They were screaming “Help, daddy, please help!”
The other night I tucked my two oldest boys in to bed and popped down to my office in the basement for a couple of minutes.
I’m plowing through a few emails, when suddenly I hear the boys start making noise.
Now their bedroom is all the way across the house, so at first the sounds are pretty muffled. But a few seconds later it’s getting louder and louder…
And at this point I can tell that they’re pounding on their bedroom door and shrieking “Help, daddy, please help!”
My heart jumps into my throat, and my heart starts racing.
What is wrong? What did they do to each other?
The pounding gets louder and the cries more desperate as sprint up the stairs, taking them three at a time…
I can’t remember the last time I felt that terrified. I had no idea what to expect as I burst through the bedroom door.
They both crowded around me, shaking with fear, horror on their faces…
And then I busted out laughing—I was laughing so hard I almost had to sit down.
What caused the ruckus?
Well, my 3-year-old son had apparently gotten out of bed (which he knows he’s not supposed to do) and started rummaging around in a bucket of toys.
And mixed in with the toys he’d discovered…[cue the theme from “Jaws”]
Who is that, you ask?
King Julian is this little Happy Meal toy—he’s a lemur from the Madagascar movies. You push a button on his back and he sings, “I like to move it move it, I like to move it move it.” Real annoying.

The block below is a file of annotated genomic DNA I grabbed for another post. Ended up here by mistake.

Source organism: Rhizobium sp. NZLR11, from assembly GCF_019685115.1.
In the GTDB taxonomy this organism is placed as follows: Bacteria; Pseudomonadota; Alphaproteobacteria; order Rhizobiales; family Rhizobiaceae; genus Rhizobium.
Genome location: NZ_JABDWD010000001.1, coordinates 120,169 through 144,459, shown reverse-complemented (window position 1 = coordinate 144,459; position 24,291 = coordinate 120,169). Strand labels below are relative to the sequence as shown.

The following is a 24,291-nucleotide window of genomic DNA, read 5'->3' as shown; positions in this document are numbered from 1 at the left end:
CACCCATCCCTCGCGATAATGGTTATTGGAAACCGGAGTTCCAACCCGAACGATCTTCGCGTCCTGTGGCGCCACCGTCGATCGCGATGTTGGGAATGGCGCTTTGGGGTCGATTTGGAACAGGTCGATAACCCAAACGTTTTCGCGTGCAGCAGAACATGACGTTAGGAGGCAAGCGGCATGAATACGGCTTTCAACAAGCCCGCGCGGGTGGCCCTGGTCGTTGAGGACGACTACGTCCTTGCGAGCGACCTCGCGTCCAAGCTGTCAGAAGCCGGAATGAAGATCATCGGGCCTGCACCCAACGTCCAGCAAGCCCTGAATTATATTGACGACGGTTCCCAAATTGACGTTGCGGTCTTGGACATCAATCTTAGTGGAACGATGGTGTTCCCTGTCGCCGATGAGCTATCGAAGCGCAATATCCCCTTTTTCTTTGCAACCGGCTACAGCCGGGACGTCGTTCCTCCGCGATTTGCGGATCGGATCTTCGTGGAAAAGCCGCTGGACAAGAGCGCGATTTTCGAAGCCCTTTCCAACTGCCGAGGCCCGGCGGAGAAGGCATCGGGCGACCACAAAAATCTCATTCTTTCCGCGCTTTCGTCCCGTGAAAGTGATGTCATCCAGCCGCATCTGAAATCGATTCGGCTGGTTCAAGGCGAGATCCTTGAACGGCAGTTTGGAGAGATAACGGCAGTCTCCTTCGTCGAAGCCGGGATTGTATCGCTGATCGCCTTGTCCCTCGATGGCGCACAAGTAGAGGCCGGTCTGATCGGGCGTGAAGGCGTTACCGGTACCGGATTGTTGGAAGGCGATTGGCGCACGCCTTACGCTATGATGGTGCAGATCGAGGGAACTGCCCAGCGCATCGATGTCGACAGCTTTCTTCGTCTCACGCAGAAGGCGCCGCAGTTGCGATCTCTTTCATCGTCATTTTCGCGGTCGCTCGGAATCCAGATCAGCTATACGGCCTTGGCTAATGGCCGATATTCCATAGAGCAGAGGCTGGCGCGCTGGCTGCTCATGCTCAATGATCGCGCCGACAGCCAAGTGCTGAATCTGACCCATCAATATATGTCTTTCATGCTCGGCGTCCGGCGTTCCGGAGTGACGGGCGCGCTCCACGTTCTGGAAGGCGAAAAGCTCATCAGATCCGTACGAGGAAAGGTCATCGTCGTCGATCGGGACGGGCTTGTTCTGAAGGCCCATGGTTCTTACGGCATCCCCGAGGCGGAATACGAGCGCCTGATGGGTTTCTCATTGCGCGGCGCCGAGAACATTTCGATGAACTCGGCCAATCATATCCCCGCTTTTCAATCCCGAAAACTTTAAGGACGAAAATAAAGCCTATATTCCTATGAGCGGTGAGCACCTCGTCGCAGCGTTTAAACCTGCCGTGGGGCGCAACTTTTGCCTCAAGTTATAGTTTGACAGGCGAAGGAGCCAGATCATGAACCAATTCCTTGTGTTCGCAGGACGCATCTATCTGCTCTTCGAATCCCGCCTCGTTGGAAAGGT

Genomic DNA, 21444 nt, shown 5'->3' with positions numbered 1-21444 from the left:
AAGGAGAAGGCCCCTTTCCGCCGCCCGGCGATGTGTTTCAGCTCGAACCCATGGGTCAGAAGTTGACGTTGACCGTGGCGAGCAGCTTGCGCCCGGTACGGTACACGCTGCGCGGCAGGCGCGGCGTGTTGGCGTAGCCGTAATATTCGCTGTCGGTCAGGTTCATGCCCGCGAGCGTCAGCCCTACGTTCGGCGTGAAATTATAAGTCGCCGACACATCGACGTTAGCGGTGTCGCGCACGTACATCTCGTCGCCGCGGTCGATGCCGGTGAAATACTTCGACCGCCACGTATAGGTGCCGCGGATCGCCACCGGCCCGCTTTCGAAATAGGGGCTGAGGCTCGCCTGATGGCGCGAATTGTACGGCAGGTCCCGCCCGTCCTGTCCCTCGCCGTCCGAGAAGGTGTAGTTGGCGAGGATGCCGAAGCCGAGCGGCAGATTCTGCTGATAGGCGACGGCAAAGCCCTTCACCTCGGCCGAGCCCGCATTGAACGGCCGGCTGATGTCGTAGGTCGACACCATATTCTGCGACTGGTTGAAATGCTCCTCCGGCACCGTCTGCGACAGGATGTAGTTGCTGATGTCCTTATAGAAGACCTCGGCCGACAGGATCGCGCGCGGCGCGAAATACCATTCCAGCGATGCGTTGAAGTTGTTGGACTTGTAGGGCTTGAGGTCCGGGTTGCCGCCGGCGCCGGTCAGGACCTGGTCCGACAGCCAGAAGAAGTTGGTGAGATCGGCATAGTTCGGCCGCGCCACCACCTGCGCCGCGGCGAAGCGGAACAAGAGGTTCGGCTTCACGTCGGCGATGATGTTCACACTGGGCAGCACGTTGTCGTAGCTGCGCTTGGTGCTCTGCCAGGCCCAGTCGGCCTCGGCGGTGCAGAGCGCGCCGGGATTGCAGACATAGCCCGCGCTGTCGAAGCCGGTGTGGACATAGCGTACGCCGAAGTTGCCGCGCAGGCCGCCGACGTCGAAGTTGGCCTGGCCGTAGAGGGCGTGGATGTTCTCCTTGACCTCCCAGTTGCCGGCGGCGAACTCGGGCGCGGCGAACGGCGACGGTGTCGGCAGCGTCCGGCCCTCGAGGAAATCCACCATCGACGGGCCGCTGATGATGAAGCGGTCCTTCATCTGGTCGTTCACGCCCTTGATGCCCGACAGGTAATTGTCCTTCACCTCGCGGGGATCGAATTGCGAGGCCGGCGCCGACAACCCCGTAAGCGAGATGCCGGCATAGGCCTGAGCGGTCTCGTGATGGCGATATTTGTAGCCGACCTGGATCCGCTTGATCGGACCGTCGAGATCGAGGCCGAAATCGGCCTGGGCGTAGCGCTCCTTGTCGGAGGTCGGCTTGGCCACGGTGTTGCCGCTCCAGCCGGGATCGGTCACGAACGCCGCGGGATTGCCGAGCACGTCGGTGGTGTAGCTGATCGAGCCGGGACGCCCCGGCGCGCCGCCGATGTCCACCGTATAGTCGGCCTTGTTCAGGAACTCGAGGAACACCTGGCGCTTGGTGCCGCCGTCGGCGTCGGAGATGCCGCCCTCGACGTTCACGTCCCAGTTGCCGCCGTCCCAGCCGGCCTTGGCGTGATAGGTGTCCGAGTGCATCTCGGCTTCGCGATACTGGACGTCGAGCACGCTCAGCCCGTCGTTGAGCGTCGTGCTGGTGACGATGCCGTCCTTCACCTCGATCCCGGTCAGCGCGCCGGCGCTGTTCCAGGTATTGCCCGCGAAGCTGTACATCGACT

Shortly after my sister-in-law “gifted” King Julian to the boys, the oldest decided that he didn’t like the chanting. That dislike soon sharpened into fear. Yep, my muscular, broad shouldered 5-year-old would run away yelling from a plastic toy.
And his younger brother decided to gleefully exploit that fear, chasing his older brother around with the lemur-king droning, “I like to move it move it…”
Pretty soon, though, the younger one picked up on his older brother’s terror, and they were BOTH afraid of that thing. At that point we squirreled King Julian away in a drawer where he couldn’t hurt anyone.
As I’m telling my wife this story through tears of laughter, we pieced together what had happened. King Julian had turned up during some routine organizing and made his way back into the toy bin…
Nearly gave me a heart attack.
So what’s the point here?
FEAR is an extremely powerful motivator. And in some cases, it’s the only way to get people to take a positive action.
(Most nights I don’t give a second thought to the boys making a little noise while they’re winding down. But did I ever “move it move it” when I thought they might be in danger…)
If your product or service can legitimately save your prospects from future pain and suffering, then you have an ethical duty to SCARE them out of their complacency.
As the late “king of copywriters” Eugene Schwartz put it in Breakthrough Advertising:
“Effective advertising is “not about building better mousetraps. It is, however, about building larger mice, and then building terrifying fear of the mice in your customers.”
Give it a shot—your customers will be grateful.
Just do yourself a favor and try not to scare your kids while you’re at it.